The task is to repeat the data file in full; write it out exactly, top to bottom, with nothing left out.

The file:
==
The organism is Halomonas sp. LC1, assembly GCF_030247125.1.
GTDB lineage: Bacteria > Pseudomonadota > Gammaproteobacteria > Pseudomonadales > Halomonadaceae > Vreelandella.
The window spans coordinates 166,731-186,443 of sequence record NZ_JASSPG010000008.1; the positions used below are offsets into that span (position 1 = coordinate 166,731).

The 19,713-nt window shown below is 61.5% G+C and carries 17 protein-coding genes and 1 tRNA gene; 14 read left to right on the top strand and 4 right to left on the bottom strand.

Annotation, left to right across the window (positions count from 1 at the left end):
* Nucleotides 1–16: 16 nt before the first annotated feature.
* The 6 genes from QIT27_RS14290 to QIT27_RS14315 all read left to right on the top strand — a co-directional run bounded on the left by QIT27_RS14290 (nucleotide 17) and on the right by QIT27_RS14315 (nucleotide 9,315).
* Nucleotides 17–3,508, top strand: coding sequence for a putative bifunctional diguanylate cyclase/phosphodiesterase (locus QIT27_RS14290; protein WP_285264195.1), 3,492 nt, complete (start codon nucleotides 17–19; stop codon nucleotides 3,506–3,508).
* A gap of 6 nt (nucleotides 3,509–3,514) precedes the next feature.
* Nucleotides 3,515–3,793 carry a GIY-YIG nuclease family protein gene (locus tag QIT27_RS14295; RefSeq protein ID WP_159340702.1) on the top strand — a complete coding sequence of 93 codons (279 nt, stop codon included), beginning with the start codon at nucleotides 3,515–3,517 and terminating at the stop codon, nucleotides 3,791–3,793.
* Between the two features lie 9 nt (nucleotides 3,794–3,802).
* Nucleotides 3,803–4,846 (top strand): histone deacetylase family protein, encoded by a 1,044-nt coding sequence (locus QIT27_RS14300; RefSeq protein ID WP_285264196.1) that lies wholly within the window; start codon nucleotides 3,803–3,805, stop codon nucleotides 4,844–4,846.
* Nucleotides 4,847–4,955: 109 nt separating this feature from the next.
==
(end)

The organism is Halomonas sp. LC1, assembly GCF_030247125.1.
GTDB lineage: Bacteria > Pseudomonadota > Gammaproteobacteria > Pseudomonadales > Halomonadaceae > Vreelandella.
The window spans coordinates 166,731-186,443 of sequence record NZ_JASSPG010000008.1; the positions used below are offsets into that span (position 1 = coordinate 166,731).

The 19,713-nt window shown below is 61.5% G+C and carries 17 protein-coding genes and 1 tRNA gene; 14 read left to right on the top strand and 4 right to left on the bottom strand.

Annotation, left to right across the window (positions count from 1 at the left end):
* Nucleotides 1–16: 16 nt before the first annotated feature.
* The 6 genes from QIT27_RS14290 to QIT27_RS14315 all read left to right on the top strand — a co-directional run bounded on the left by QIT27_RS14290 (nucleotide 17) and on the right by QIT27_RS14315 (nucleotide 9,315).
* Nucleotides 17–3,508, top strand: coding sequence for a putative bifunctional diguanylate cyclase/phosphodiesterase (locus QIT27_RS14290; protein WP_285264195.1), 3,492 nt, complete (start codon nucleotides 17–19; stop codon nucleotides 3,506–3,508).
* A gap of 6 nt (nucleotides 3,509–3,514) precedes the next feature.
* Nucleotides 3,515–3,793 carry a GIY-YIG nuclease family protein gene (locus tag QIT27_RS14295; RefSeq protein ID WP_159340702.1) on the top strand — a complete coding sequence of 93 codons (279 nt, stop codon included), beginning with the start codon at nucleotides 3,515–3,517 and terminating at the stop codon, nucleotides 3,791–3,793.
* Between the two features lie 9 nt (nucleotides 3,794–3,802).
* Nucleotides 3,803–4,846 (top strand): histone deacetylase family protein, encoded by a 1,044-nt coding sequence (locus QIT27_RS14300; RefSeq protein ID WP_285264196.1) that lies wholly within the window; start codon nucleotides 3,803–3,805, stop codon nucleotides 4,844–4,846.
* Nucleotides 4,847–4,955: 109 nt separating this feature from the next.